- The Washington Times - Sunday, March 28, 2004

The recent killing of four Baptist aid workers in Iraq has not discouraged area churches from continuing their missionary efforts in dangerous countries, religious leaders say.

Missionaries “risk their lives to let people who would never hear the name Jesus have the same opportunity we have in America,” said William Hurley, chairman of Reston Bible Church’s missions committee.

Mr. Hurley said the church has about 241 missionaries overseas, but would not say whether any of them are in Iraq.

Still, he is painfully aware of the dangers. Two close friends working in Colombia several years ago were taken captive, then executed.

“It could happen at any time,” he said.

Mr. Hurley, also a Prince William County police officer, said he is dumbstruck at how corporations find their way into tribal villages where inhabitants still need help building their homes and translating the Bible.

“They will have Coca-Cola, but they won’t know Jesus,” said Mr. Hurley, 50.

The four missionaries killed in Iraq were described by the Southern Baptist International Mission Board as American humanitarian-aid workers. They were attacked while driving near the city of Mosul. A fifth worker survived the attack and is listed on the mission board’s Web site as in stable condition in Germany.

Organization officials said the missionaries’ primary job was to develop a water-purification project and that they would discuss issues of faith with Iraqis only when asked.

“Our people work very hard to understand the culture of a place before they go in,” said Mark Kelly, organization spokesman. “Almost anybody would understand that you don’t go into a predominantly Muslim place and act like you were in Honduras, where you can preach on the street corner.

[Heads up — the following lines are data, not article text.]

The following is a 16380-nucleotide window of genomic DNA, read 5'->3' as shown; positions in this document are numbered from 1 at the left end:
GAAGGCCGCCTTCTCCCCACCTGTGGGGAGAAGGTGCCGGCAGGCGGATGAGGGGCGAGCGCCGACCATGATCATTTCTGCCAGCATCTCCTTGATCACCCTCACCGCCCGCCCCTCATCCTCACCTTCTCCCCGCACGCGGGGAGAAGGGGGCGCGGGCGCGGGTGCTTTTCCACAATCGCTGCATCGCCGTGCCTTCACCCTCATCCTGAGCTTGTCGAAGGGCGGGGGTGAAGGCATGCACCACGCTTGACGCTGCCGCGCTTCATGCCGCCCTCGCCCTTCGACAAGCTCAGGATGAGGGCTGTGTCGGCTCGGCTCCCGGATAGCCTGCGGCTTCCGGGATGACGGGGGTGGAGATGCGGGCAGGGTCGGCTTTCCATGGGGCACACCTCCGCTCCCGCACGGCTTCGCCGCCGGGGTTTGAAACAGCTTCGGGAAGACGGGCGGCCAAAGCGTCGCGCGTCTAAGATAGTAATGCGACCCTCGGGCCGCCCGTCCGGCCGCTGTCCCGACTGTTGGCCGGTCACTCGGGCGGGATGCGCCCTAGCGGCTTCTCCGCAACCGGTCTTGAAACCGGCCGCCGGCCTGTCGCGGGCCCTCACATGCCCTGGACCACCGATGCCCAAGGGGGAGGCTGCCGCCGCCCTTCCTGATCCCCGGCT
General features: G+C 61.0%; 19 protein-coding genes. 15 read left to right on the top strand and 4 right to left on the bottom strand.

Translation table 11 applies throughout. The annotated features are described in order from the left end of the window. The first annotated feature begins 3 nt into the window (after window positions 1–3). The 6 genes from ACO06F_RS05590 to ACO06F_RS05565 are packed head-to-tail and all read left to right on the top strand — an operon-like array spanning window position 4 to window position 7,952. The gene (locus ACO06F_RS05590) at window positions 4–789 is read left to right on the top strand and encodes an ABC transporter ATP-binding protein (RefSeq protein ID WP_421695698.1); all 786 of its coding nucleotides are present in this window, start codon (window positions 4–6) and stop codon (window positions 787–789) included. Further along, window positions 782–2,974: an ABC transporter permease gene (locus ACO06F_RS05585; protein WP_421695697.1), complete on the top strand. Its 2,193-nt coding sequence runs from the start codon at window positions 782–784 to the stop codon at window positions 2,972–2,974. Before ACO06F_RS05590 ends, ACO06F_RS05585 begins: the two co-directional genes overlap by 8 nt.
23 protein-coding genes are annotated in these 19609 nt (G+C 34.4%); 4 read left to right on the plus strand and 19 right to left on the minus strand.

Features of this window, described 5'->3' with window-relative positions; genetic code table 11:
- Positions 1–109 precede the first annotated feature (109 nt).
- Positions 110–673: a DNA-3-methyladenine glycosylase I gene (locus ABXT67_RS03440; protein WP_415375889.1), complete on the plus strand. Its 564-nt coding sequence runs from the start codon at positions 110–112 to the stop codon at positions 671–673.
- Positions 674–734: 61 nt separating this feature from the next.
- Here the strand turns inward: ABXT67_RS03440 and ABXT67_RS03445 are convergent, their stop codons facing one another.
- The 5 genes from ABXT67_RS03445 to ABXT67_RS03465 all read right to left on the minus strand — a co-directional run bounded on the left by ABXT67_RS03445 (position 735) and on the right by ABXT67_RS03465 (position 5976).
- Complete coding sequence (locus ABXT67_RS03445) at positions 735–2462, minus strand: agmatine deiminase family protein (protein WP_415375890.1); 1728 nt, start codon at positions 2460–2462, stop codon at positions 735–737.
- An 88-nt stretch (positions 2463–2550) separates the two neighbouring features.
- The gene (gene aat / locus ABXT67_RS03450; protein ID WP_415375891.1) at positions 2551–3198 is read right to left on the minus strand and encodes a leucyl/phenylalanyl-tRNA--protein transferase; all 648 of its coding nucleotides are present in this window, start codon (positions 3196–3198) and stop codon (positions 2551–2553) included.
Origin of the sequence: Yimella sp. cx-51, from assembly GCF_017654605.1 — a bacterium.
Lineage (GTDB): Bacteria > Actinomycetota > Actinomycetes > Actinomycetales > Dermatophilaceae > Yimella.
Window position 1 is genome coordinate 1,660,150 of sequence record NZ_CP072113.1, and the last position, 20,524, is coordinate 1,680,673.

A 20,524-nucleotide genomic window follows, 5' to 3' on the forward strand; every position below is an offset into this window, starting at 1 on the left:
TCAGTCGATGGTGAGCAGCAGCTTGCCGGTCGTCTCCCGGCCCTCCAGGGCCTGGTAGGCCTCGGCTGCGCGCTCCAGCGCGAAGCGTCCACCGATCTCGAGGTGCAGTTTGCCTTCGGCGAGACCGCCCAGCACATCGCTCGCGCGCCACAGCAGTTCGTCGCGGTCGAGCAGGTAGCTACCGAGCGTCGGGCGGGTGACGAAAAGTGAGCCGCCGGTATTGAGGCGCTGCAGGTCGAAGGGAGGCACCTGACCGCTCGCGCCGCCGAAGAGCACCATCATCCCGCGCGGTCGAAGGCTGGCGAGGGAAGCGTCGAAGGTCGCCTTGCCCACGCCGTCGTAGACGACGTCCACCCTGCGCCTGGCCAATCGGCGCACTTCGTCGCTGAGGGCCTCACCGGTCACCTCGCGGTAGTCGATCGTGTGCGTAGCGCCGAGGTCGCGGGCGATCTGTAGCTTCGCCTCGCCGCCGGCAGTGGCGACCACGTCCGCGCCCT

“Baptists feel very strongly about freedom of religion. Assistance is given without regard to whom the people are or if they’re interested in hearing a message,” Mr. Kelly said. “Receiving the assistance is a tangible way they can see how much God loves them.”

The approach is similar to that used by the Baltimore-based Lutheran World Relief.

“God loves us without strings,” said Jonathan Frerichs, an organization spokesman. “You preach with your hands. You let your deeds speak for your faith.”

Mr. Frerichs traveled to Baghdad in April and May of 2003 to make sure medical supplies were intact after the war. He said trusting local missionaries was key in getting around Iraq.

“When you go out, you’re blessed by the street smarts of the people you’re working with,” Mr. Frerichs said. “You put yourself in the hands of local staff and wish you were a bit shorter.”

The organization’s work in Iraq centers on financial support for local missions through the “All Our Children” program, a partnership of American charities.

Mr. Frerichs acknowledged that some American missionaries go to Iraq, but said they stay behind the scenes to help community leaders who are less likely to be targeted in attacks.

“Their best protection is their acceptance,” he said.

Oakbrook Church in Reston takes a similar approach.

The nondenominational church sends about 300 people overseas each year. The missions focus on meeting with local churches or humanitarian groups and helping them for a short time, perhaps a week.

“We just support them with a team ministry,” said interim Senior Pastor Dan Wolfe. “We fit into what they’re doing.”

Such partnerships helps missionaries avoid life-threatening regions.

“We haven’t had people in dangerous situations like Iraq,” said Mr. Wolfe. “If there’s a volatile situation, we would wait until it was more peaceful.”

For example, a scheduled trip to Haiti was canceled after a revolution broke out and contacts warned Oakbrook missionaries not to come.

Ron Johnson, director of the Missions Ministry at McLean Bible Church, said the Apostle Paul is an example of why many missionaries risk their lives.

Despite being jailed for his preaching, Paul had a “compelling desire to have people know that they can have a relationship with the God of the universe, not just a religious experience,” he said.

The church supports about 90 missionaries in 30 countries. Mr. Johnson said the church has nobody in Iraq, but has workers in Sudan and Indonesia who are often in dangerous situations.

“They have to be careful. Those risks are there,” he said.

• This article is based in part on wire service reports.

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